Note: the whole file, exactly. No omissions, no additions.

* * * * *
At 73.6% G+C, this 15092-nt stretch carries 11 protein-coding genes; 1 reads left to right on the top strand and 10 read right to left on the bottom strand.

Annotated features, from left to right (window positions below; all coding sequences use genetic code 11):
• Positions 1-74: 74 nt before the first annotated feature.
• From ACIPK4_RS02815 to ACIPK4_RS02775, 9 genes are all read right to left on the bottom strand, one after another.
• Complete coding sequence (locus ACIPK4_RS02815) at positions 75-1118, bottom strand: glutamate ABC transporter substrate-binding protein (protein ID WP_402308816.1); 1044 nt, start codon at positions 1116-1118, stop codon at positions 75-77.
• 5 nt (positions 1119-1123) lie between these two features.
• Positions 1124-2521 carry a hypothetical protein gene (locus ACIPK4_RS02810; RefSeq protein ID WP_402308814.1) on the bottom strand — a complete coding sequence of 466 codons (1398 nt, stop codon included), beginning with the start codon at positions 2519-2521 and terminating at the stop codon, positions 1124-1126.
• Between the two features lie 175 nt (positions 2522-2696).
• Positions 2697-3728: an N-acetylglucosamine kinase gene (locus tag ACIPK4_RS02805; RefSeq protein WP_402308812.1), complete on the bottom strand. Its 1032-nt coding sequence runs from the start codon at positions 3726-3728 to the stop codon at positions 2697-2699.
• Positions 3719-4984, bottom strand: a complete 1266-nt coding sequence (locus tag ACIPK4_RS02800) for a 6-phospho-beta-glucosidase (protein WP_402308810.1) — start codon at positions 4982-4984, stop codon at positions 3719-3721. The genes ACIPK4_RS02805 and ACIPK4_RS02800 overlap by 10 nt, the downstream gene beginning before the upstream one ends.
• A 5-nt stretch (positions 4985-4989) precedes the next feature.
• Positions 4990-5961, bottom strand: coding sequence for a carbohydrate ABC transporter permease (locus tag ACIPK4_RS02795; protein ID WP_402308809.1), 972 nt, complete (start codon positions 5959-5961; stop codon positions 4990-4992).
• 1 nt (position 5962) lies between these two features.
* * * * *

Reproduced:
At 73.6% G+C, this 15092-nt stretch carries 11 protein-coding genes; 1 reads left to right on the top strand and 10 read right to left on the bottom strand.

Annotated features, from left to right (window positions below; all coding sequences use genetic code 11):
• Positions 1-74: 74 nt before the first annotated feature.
• From ACIPK4_RS02815 to ACIPK4_RS02775, 9 genes are all read right to left on the bottom strand, one after another.
• Complete coding sequence (locus ACIPK4_RS02815) at positions 75-1118, bottom strand: glutamate ABC transporter substrate-binding protein (protein ID WP_402308816.1); 1044 nt, start codon at positions 1116-1118, stop codon at positions 75-77.
• 5 nt (positions 1119-1123) lie between these two features.
• Positions 1124-2521 carry a hypothetical protein gene (locus ACIPK4_RS02810; RefSeq protein ID WP_402308814.1) on the bottom strand — a complete coding sequence of 466 codons (1398 nt, stop codon included), beginning with the start codon at positions 2519-2521 and terminating at the stop codon, positions 1124-1126.
• Between the two features lie 175 nt (positions 2522-2696).
• Positions 2697-3728: an N-acetylglucosamine kinase gene (locus tag ACIPK4_RS02805; RefSeq protein WP_402308812.1), complete on the bottom strand. Its 1032-nt coding sequence runs from the start codon at positions 3726-3728 to the stop codon at positions 2697-2699.
• Positions 3719-4984, bottom strand: a complete 1266-nt coding sequence (locus tag ACIPK4_RS02800) for a 6-phospho-beta-glucosidase (protein WP_402308810.1) — start codon at positions 4982-4984, stop codon at positions 3719-3721. The genes ACIPK4_RS02805 and ACIPK4_RS02800 overlap by 10 nt, the downstream gene beginning before the upstream one ends.
• A 5-nt stretch (positions 4985-4989) precedes the next feature.
• Positions 4990-5961, bottom strand: coding sequence for a carbohydrate ABC transporter permease (locus tag ACIPK4_RS02795; protein ID WP_402308809.1), 972 nt, complete (start codon positions 5959-5961; stop codon positions 4990-4992).
• 1 nt (position 5962) lies between these two features.